Biden Administration To Prioritize Mental Health As Schools Reopen

by Madison Vanderberg
Joshua Roberts/Getty

The Biden administration has a plan to make mental health a crucial part of the school environment

As kids across the country adjust to life back at school, the Biden administration wants to see mental health finally being prioritized in the school setting. For too long, “health” in school meant a single nurse for the entire student body, but as Biden’s Education Secretary stated, we “have a lot of emotional needs that haven’t been met in the last two years,” and schools need to be better equipped to take that on.

New guidance from the Biden administration puts mental health in the center of the country’s return to in-person learning and on October 19, 2021, Education Secretary Miguel Cardona released a seven-point plan on how schools can best address students’ social, emotional, behavioral, and mental health needs. The goal is that wellness and mental health care is a crucial part of the school experience.

This new guidance has always been necessary, and missing from schools, but is even more important now after many reports have declared a mental health crisis among kids as a result of the pandemic.

“If you talk to a student right now, they are not saying, ‘I want to go back to school because my calculus skills aren’t what they used to be.’ There’s a lot of need to be around a bigger group, to be with their peers,” Cardona told Teen Vogue. “We cannot look at [mental wellbeing] as an additional thing to do if there’s time. We really need to make sure it’s the foundation on which we’re building academic support, academic recovery. We have to address where the students are emotionally before we can access a wider bandwidth for academic learning.”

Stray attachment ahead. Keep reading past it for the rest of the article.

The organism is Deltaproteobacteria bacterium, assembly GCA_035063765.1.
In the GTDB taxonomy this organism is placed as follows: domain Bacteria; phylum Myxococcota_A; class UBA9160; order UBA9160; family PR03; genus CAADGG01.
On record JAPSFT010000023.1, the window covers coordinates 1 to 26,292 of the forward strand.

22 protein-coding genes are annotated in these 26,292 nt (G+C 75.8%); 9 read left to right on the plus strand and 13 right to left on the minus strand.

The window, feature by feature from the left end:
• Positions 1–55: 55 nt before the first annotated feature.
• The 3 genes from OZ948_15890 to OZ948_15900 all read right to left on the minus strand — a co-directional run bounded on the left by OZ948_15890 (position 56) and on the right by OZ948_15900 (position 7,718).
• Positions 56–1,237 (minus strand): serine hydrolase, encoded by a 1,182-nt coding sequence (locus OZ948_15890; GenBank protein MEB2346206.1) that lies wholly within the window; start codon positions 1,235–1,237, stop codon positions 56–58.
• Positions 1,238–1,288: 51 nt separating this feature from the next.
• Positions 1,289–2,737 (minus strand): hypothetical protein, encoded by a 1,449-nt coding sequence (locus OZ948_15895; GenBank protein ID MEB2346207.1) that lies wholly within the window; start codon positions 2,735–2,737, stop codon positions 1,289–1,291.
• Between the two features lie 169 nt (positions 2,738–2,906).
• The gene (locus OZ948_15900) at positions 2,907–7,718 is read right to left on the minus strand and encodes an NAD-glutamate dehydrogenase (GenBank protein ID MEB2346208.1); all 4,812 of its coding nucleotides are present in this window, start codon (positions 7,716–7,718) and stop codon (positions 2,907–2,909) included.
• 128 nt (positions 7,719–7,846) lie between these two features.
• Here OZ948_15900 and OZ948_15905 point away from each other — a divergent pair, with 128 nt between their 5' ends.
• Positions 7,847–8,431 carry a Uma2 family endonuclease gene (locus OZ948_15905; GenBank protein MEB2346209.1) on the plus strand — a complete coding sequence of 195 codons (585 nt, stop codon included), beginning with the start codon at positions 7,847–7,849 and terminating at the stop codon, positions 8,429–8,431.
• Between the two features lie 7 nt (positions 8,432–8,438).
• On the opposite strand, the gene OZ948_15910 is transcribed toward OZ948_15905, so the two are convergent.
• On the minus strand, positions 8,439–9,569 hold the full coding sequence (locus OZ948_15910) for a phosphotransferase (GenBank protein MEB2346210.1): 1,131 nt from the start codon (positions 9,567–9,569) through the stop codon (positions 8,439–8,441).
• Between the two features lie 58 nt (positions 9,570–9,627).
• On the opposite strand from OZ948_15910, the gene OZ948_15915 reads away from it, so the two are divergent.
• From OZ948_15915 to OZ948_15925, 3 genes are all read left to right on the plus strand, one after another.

“I think it’s short-sighted if we go into reopening schools in a pandemic ignoring the fact that our student’s mental health and their physical health need attention as well,” Cardona continued.

So what does prioritizing mental health in schools look like?

Students may be able to block off time in their class schedule for mental upkeep and self-care. There may be mental health screenings and check-ins that can connect students with resources. Teachers could also spend more time in class speaking on the topic of stress reduction and in general, teachers need more understanding and education of their own around mental health.

Cardona says this new outreach is inspired by his own feelings as a teen and how he wished he understood more about his own mental health and how to get help when he was in school.

“I think what I wish I knew when I was going through school as a young person is [mental health] affects more people than you think,” he said. “A healthy mind and a healthy body allow people to reach their potential.”